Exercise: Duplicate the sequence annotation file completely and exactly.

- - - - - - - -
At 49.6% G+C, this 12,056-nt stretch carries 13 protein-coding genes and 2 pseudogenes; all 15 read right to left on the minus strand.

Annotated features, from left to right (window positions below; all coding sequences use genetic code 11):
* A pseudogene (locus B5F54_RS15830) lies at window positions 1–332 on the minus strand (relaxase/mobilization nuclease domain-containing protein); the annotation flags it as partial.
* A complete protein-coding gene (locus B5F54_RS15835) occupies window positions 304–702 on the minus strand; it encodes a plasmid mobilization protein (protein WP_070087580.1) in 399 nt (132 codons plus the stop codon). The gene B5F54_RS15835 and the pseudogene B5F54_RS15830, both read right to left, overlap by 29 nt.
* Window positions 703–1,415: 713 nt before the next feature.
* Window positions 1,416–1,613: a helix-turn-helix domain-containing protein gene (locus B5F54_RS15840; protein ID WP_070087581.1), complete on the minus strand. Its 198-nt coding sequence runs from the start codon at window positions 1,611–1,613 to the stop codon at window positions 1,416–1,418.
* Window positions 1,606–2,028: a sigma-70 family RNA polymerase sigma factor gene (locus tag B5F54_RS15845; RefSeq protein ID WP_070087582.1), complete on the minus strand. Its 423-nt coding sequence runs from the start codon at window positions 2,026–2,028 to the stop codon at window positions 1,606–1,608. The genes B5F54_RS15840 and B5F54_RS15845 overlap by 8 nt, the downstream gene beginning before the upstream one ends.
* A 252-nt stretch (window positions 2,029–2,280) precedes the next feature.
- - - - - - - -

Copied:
At 49.6% G+C, this 12,056-nt stretch carries 13 protein-coding genes and 2 pseudogenes; all 15 read right to left on the minus strand.

Annotated features, from left to right (window positions below; all coding sequences use genetic code 11):
* A pseudogene (locus B5F54_RS15830) lies at window positions 1–332 on the minus strand (relaxase/mobilization nuclease domain-containing protein); the annotation flags it as partial.
* A complete protein-coding gene (locus B5F54_RS15835) occupies window positions 304–702 on the minus strand; it encodes a plasmid mobilization protein (protein WP_070087580.1) in 399 nt (132 codons plus the stop codon). The gene B5F54_RS15835 and the pseudogene B5F54_RS15830, both read right to left, overlap by 29 nt.
* Window positions 703–1,415: 713 nt before the next feature.
* Window positions 1,416–1,613: a helix-turn-helix domain-containing protein gene (locus B5F54_RS15840; protein ID WP_070087581.1), complete on the minus strand. Its 198-nt coding sequence runs from the start codon at window positions 1,611–1,613 to the stop codon at window positions 1,416–1,418.
* Window positions 1,606–2,028: a sigma-70 family RNA polymerase sigma factor gene (locus tag B5F54_RS15845; RefSeq protein ID WP_070087582.1), complete on the minus strand. Its 423-nt coding sequence runs from the start codon at window positions 2,026–2,028 to the stop codon at window positions 1,606–1,608. The genes B5F54_RS15840 and B5F54_RS15845 overlap by 8 nt, the downstream gene beginning before the upstream one ends.
* A 252-nt stretch (window positions 2,029–2,280) precedes the next feature.